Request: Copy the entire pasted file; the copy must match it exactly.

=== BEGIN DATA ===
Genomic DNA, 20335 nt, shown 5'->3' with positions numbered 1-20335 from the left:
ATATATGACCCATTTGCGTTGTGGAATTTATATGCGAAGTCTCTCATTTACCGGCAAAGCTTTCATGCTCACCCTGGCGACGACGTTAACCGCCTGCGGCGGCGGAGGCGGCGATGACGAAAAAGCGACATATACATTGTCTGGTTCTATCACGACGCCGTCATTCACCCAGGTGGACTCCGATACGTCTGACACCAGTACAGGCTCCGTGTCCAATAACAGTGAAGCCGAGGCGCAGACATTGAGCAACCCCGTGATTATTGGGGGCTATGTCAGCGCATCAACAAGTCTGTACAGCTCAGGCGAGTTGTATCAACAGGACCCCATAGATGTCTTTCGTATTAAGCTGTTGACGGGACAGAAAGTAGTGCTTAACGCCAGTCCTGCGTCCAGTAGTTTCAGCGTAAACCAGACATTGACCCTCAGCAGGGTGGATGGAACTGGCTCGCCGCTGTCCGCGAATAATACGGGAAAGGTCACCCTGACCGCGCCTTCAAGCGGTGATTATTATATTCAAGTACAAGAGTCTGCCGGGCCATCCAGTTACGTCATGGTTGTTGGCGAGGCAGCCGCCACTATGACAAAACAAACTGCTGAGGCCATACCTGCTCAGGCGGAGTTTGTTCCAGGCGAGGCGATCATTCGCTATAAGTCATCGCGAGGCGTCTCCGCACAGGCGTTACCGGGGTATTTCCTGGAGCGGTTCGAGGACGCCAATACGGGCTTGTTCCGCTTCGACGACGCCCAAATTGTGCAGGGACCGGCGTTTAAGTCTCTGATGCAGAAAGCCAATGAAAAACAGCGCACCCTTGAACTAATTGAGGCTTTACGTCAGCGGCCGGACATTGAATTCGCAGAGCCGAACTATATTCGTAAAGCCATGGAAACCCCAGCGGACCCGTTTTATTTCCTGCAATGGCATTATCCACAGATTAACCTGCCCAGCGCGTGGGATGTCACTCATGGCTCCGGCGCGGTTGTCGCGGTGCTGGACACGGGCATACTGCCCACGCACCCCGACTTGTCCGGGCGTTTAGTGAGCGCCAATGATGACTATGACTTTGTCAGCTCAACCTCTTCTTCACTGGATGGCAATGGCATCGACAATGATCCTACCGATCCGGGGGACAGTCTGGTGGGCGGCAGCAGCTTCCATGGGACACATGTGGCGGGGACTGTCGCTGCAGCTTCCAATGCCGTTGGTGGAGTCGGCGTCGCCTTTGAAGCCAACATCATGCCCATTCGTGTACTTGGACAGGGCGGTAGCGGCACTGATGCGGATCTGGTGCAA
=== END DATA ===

Genomic DNA, 20335 nt, shown 5'->3' with positions numbered 1-20335 from the left:
ATATATGACCCATTTGCGTTGTGGAATTTATATGCGAAGTCTCTCATTTACCGGCAAAGCTTTCATGCTCACCCTGGCGACGACGTTAACCGCCTGCGGCGGCGGAGGCGGCGATGACGAAAAAGCGACATATACATTGTCTGGTTCTATCACGACGCCGTCATTCACCCAGGTGGACTCCGATACGTCTGACACCAGTACAGGCTCCGTGTCCAATAACAGTGAAGCCGAGGCGCAGACATTGAGCAACCCCGTGATTATTGGGGGCTATGTCAGCGCATCAACAAGTCTGTACAGCTCAGGCGAGTTGTATCAACAGGACCCCATAGATGTCTTTCGTATTAAGCTGTTGACGGGACAGAAAGTAGTGCTTAACGCCAGTCCTGCGTCCAGTAGTTTCAGCGTAAACCAGACATTGACCCTCAGCAGGGTGGATGGAACTGGCTCGCCGCTGTCCGCGAATAATACGGGAAAGGTCACCCTGACCGCGCCTTCAAGCGGTGATTATTATATTCAAGTACAAGAGTCTGCCGGGCCATCCAGTTACGTCATGGTTGTTGGCGAGGCAGCCGCCACTATGACAAAACAAACTGCTGAGGCCATACCTGCTCAGGCGGAGTTTGTTCCAGGCGAGGCGATCATTCGCTATAAGTCATCGCGAGGCGTCTCCGCACAGGCGTTACCGGGGTATTTCCTGGAGCGGTTCGAGGACGCCAATACGGGCTTGTTCCGCTTCGACGACGCCCAAATTGTGCAGGGACCGGCGTTTAAGTCTCTGATGCAGAAAGCCAATGAAAAACAGCGCACCCTTGAACTAATTGAGGCTTTACGTCAGCGGCCGGACATTGAATTCGCAGAGCCGAACTATATTCGTAAAGCCATGGAAACCCCAGCGGACCCGTTTTATTTCCTGCAATGGCATTATCCACAGATTAACCTGCCCAGCGCGTGGGATGTCACTCATGGCTCCGGCGCGGTTGTCGCGGTGCTGGACACGGGCATACTGCCCACGCACCCCGACTTGTCCGGGCGTTTAGTGAGCGCCAATGATGACTATGACTTTGTCAGCTCAACCTCTTCTTCACTGGATGGCAATGGCATCGACAATGATCCTACCGATCCGGGGGACAGTCTGGTGGGCGGCAGCAGCTTCCATGGGACACATGTGGCGGGGACTGTCGCTGCAGCTTCCAATGCCGTTGGTGGAGTCGGCGTCGCCTTTGAAGCCAACATCATGCCCATTCGTGTACTTGGACAGGGCGGTAGCGGCACTGATGCGGATCTGGTGCAA